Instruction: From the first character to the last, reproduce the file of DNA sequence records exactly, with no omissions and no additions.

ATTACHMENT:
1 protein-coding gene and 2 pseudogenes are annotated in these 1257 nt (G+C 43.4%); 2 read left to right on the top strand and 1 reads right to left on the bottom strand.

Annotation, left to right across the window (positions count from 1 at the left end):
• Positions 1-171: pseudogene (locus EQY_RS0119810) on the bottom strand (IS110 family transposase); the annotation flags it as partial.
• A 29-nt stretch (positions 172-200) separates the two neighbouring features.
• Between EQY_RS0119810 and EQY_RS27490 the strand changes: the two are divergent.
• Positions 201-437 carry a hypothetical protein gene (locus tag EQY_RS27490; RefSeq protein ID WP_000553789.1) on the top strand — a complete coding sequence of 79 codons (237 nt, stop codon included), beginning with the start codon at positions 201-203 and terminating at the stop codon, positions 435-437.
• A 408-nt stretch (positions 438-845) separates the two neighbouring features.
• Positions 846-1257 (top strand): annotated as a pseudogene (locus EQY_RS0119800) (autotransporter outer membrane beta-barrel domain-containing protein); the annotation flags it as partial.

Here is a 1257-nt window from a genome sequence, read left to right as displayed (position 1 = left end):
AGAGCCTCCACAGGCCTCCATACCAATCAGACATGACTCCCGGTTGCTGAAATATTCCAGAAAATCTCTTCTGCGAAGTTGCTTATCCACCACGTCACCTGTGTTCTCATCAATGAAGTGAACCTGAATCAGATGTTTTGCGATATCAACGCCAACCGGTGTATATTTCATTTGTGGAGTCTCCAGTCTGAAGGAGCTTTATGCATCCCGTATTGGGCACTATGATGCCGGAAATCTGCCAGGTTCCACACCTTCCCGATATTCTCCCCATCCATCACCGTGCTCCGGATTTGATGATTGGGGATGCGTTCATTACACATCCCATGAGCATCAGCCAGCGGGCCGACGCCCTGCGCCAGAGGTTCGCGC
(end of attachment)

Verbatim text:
1 protein-coding gene and 2 pseudogenes are annotated in these 1257 nt (G+C 43.4%); 2 read left to right on the top strand and 1 reads right to left on the bottom strand.

Annotation, left to right across the window (positions count from 1 at the left end):
• Positions 1-171: pseudogene (locus EQY_RS0119810) on the bottom strand (IS110 family transposase); the annotation flags it as partial.
• A 29-nt stretch (positions 172-200) separates the two neighbouring features.
• Between EQY_RS0119810 and EQY_RS27490 the strand changes: the two are divergent.
• Positions 201-437 carry a hypothetical protein gene (locus tag EQY_RS27490; RefSeq protein ID WP_000553789.1) on the top strand — a complete coding sequence of 79 codons (237 nt, stop codon included), beginning with the start codon at positions 201-203 and terminating at the stop codon, positions 435-437.
• A 408-nt stretch (positions 438-845) separates the two neighbouring features.
• Positions 846-1257 (top strand): annotated as a pseudogene (locus EQY_RS0119800) (autotransporter outer membrane beta-barrel domain-containing protein); the annotation flags it as partial.

Here is a 1257-nt window from a genome sequence, read left to right as displayed (position 1 = left end):
AGAGCCTCCACAGGCCTCCATACCAATCAGACATGACTCCCGGTTGCTGAAATATTCCAGAAAATCTCTTCTGCGAAGTTGCTTATCCACCACGTCACCTGTGTTCTCATCAATGAAGTGAACCTGAATCAGATGTTTTGCGATATCAACGCCAACCGGTGTATATTTCATTTGTGGAGTCTCCAGTCTGAAGGAGCTTTATGCATCCCGTATTGGGCACTATGATGCCGGAAATCTGCCAGGTTCCACACCTTCCCGATATTCTCCCCATCCATCACCGTGCTCCGGATTTGATGATTGGGGATGCGTTCATTACACATCCCATGAGCATCAGCCAGCGGGCCGACGCCCTGCGCCAGAGGTTCGCGC